Justices Gageler and Gordon went so far as to say that the attempts of the news outlets 'to portray themselves as passive and unwitting victims of Facebook's [commenting] functionality has an air of unreality. Having taken action to secure the commercial benefit of the Facebook functionality, the appellants bear the legal consequences'. On this basis, their Honours distinguished this case from others in which courts have found that the owner of premises will only 'publish' material graffitied on a wall, or posted on a noticeboard, if they allow the material to remain in place after becoming aware of it.
Justice Edelman and Justice Steward, in separate judgments, said the issue was not so black and white. For Justice Edelman, the third-party comment would need to be 'connected' to, and be a 'genuine comment' on, the material posted for the page administrator to be a publisher. His Honour said that page administrators should not be deemed as publishers of comments that were irrelevant, or only had a remote or tenuous connection, to the original content.
For Justice Steward, each case must turn on its own facts, and the page administrator would need to have 'procured, provoked or conduced' the comment by the original post. His Honour likened a public Facebook page to a public meeting that takes place on the Internet, and said the convenor of a public meeting is not the publisher of another's speech unless they contributed to its making or assented to it.
It will be interesting to see if either of these approaches are advocated for, or considered, in the current defamation legislation reform process, described below.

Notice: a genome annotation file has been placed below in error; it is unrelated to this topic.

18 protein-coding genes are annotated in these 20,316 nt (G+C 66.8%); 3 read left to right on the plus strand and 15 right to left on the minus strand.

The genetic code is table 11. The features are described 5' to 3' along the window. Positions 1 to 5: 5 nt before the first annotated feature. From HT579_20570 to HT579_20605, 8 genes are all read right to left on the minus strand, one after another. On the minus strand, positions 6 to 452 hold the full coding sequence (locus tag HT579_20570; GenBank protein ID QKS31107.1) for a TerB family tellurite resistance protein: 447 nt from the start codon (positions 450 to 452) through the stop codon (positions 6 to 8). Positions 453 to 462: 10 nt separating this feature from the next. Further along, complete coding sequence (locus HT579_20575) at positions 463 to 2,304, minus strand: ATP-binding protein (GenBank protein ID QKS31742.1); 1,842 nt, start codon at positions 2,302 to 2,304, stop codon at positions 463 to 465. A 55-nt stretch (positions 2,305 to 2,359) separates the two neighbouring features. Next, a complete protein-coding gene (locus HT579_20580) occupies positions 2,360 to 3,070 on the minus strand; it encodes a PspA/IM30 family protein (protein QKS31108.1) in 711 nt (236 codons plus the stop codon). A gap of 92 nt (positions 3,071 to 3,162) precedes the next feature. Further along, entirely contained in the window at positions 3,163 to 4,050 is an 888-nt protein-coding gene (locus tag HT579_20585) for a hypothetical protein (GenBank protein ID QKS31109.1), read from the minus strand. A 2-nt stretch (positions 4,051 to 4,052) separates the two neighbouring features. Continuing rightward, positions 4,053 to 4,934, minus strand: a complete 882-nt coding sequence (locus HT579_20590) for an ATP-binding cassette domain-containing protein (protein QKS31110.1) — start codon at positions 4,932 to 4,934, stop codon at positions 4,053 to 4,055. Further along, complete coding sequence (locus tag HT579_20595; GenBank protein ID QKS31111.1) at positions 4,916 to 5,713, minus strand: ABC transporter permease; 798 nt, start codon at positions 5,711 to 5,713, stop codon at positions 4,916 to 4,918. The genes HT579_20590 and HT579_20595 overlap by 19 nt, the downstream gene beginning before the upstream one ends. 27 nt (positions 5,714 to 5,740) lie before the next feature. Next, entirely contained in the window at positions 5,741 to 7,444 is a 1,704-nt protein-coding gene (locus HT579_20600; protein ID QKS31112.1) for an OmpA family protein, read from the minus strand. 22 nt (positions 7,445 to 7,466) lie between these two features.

As in the Court of Appeal decision, the High Court did not consider the innocent dissemination defence because it was not part of the 'separate question' on appeal. Under this defence, a publisher of defamatory material will not be held liable if they acted in the capacity of a 'subordinate distributor' of the material, and neither knew, nor ought reasonably to have known, the material was defamatory. This defence could become critical in future cases where the page administrator, rather than the commenter, is sued.
The High Court's decision means that Mr Voller's defamation case can proceed, and the NSW Supreme Court will now consider if the comments were actually defamatory, and whether the news outlets can rely on any defences, including the innocent dissemination defence, which they will have the opportunity to raise.
At the time the comments in this case were published, Facebook did not allow page administrators to turn off the comment function. Facebook has since changed this and given administrators more control. Instagram and Twitter also have comment restriction functions. Businesses may now look to use these functions more frequently. Prospective plaintiffs are more likely to pursue a defamation suit against a page administrator than individual commenters, as the administrator will usually be a business with 'deeper pockets'.
Reforms to defamation legislation in most states and territories may also reduce the risk of page administrators being sued for third-party comments. The Model Defamation Amendment Provisions, which were the result of Stage 1 of the reform process, were introduced on 1 July 2021 in NSW, QLD, SA, Victoria and the ACT (with the other states to follow soon). The changes introduced a serious harm threshold, meaning a plaintiff must establish they have suffered, or are likely to suffer, serious harm to their reputation as a result of a defamatory statement. Additionally, a prospective plaintiff must now send a 'concerns notice' to the publisher and wait at least two weeks before they are allowed to commence proceedings, giving the publisher an opportunity to make an offer of amends and settle the claim.
Stage 2 of the reform process, currently underway, is looking at liability for the publication of third-party content. The Discussion Paper for Stage 2 referred to the two prior Voller decisions, and sought submissions on the status and liability of forum administrators and content hosts in scenarios such as this. It may be the case that the legislation is amended to alter the position taken in this High Court decision, so affected businesses should follow the reform process closely.